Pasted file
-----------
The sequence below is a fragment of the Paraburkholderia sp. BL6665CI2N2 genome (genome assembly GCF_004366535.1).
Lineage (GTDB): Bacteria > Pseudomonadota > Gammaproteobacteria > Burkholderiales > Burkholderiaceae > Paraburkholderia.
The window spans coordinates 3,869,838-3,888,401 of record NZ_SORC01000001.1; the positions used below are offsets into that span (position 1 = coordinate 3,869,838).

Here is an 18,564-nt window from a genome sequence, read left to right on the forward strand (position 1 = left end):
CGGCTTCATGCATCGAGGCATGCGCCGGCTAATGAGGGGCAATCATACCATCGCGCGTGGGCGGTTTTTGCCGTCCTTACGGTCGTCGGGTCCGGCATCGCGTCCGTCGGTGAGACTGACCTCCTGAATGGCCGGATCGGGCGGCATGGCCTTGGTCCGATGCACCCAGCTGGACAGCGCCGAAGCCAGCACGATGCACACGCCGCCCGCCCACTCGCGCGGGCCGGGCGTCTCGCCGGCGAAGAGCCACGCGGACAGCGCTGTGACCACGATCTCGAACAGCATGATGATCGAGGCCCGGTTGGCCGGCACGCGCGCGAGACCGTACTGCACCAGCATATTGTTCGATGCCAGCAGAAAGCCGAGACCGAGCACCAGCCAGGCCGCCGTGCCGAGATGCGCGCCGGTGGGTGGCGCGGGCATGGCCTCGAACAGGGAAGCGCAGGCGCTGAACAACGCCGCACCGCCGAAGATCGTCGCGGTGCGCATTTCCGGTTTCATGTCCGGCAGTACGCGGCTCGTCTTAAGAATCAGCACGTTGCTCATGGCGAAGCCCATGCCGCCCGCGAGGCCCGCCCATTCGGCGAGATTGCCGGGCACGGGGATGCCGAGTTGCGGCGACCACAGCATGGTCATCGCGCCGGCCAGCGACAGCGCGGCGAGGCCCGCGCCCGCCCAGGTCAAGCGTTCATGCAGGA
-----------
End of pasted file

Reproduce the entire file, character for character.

The sequence below is a fragment of the Paraburkholderia sp. BL6665CI2N2 genome (genome assembly GCF_004366535.1).
Lineage (GTDB): Bacteria > Pseudomonadota > Gammaproteobacteria > Burkholderiales > Burkholderiaceae > Paraburkholderia.
The window spans coordinates 3,869,838-3,888,401 of record NZ_SORC01000001.1; the positions used below are offsets into that span (position 1 = coordinate 3,869,838).

Here is an 18,564-nt window from a genome sequence, read left to right on the forward strand (position 1 = left end):
CGGCTTCATGCATCGAGGCATGCGCCGGCTAATGAGGGGCAATCATACCATCGCGCGTGGGCGGTTTTTGCCGTCCTTACGGTCGTCGGGTCCGGCATCGCGTCCGTCGGTGAGACTGACCTCCTGAATGGCCGGATCGGGCGGCATGGCCTTGGTCCGATGCACCCAGCTGGACAGCGCCGAAGCCAGCACGATGCACACGCCGCCCGCCCACTCGCGCGGGCCGGGCGTCTCGCCGGCGAAGAGCCACGCGGACAGCGCTGTGACCACGATCTCGAACAGCATGATGATCGAGGCCCGGTTGGCCGGCACGCGCGCGAGACCGTACTGCACCAGCATATTGTTCGATGCCAGCAGAAAGCCGAGACCGAGCACCAGCCAGGCCGCCGTGCCGAGATGCGCGCCGGTGGGTGGCGCGGGCATGGCCTCGAACAGGGAAGCGCAGGCGCTGAACAACGCCGCACCGCCGAAGATCGTCGCGGTGCGCATTTCCGGTTTCATGTCCGGCAGTACGCGGCTCGTCTTAAGAATCAGCACGTTGCTCATGGCGAAGCCCATGCCGCCCGCGAGGCCCGCCCATTCGGCGAGATTGCCGGGCACGGGGATGCCGAGTTGCGGCGACCACAGCATGGTCATCGCGCCGGCCAGCGACAGCGCGGCGAGGCCCGCGCCCGCCCAGGTCAAGCGTTCATGCAGGA